Regardless, medical schools will continue to use "holistic" admissions practices to create a complete picture of the candidate's abilities and character, says Geoffrey H. Young, PhD, senior director of transforming healthcare workforce at the Association of American Medical Colleges (AAMC).
Medical schools design holistic reviews around their missions and "each prospective student's full capabilities and experiences," Young told Medscape. He added that admissions committees may consider factors such as whether a student speaks multiple languages and is willing to work with vulnerable populations or study health inequities.
The holistic reviews help to boost diversity, even in the case of race-neutral admissions, he said.
Beginning with the 2024 medical school application cycle, AAMC will replace the self-reported "disadvantaged status" question with an optional essay prompt for "Other Impactful Experiences." The essay aims to provide a "snapshot of applicants' lived experiences" and additional context about personal challenges related to demographics such as religion, finances, or living situations.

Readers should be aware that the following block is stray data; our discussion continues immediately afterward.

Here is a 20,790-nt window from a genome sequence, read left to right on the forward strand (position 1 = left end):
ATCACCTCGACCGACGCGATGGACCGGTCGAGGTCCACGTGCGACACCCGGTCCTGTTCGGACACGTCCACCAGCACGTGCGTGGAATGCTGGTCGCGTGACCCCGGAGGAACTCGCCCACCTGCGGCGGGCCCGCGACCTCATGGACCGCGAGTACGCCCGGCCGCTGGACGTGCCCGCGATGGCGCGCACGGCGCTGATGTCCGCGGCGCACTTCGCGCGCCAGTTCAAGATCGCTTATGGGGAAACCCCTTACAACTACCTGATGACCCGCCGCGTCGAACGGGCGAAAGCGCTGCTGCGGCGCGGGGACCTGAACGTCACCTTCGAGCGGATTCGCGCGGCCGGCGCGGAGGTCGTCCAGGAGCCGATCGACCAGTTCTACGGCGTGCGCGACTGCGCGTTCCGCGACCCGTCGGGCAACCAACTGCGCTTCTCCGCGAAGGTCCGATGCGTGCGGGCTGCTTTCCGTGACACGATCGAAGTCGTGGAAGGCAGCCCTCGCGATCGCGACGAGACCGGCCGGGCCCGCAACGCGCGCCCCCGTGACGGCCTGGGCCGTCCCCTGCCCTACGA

The University of California at Davis School of Medicine showed that it could increase the diversity of its students after affirmative action was banned at the state's public universities in 1996. Half of the school's medical class of 2026 are people of color belonging to groups typically underrepresented in medicine, the school reports.
Like other medical schools, UC Davis uses a holistic review process that evaluates a student's grades, test scores, and experiences, said Shadi Aminololama-Shakeri, MD, professor and chair of the school of medicine's admissions committee. The school's "distance traveled" metric, part of the AAMC's holistic review framework, considers socioeconomic factors such as family income, parents' education level, and if the student grew up in a medically underserved community, she told Medscape.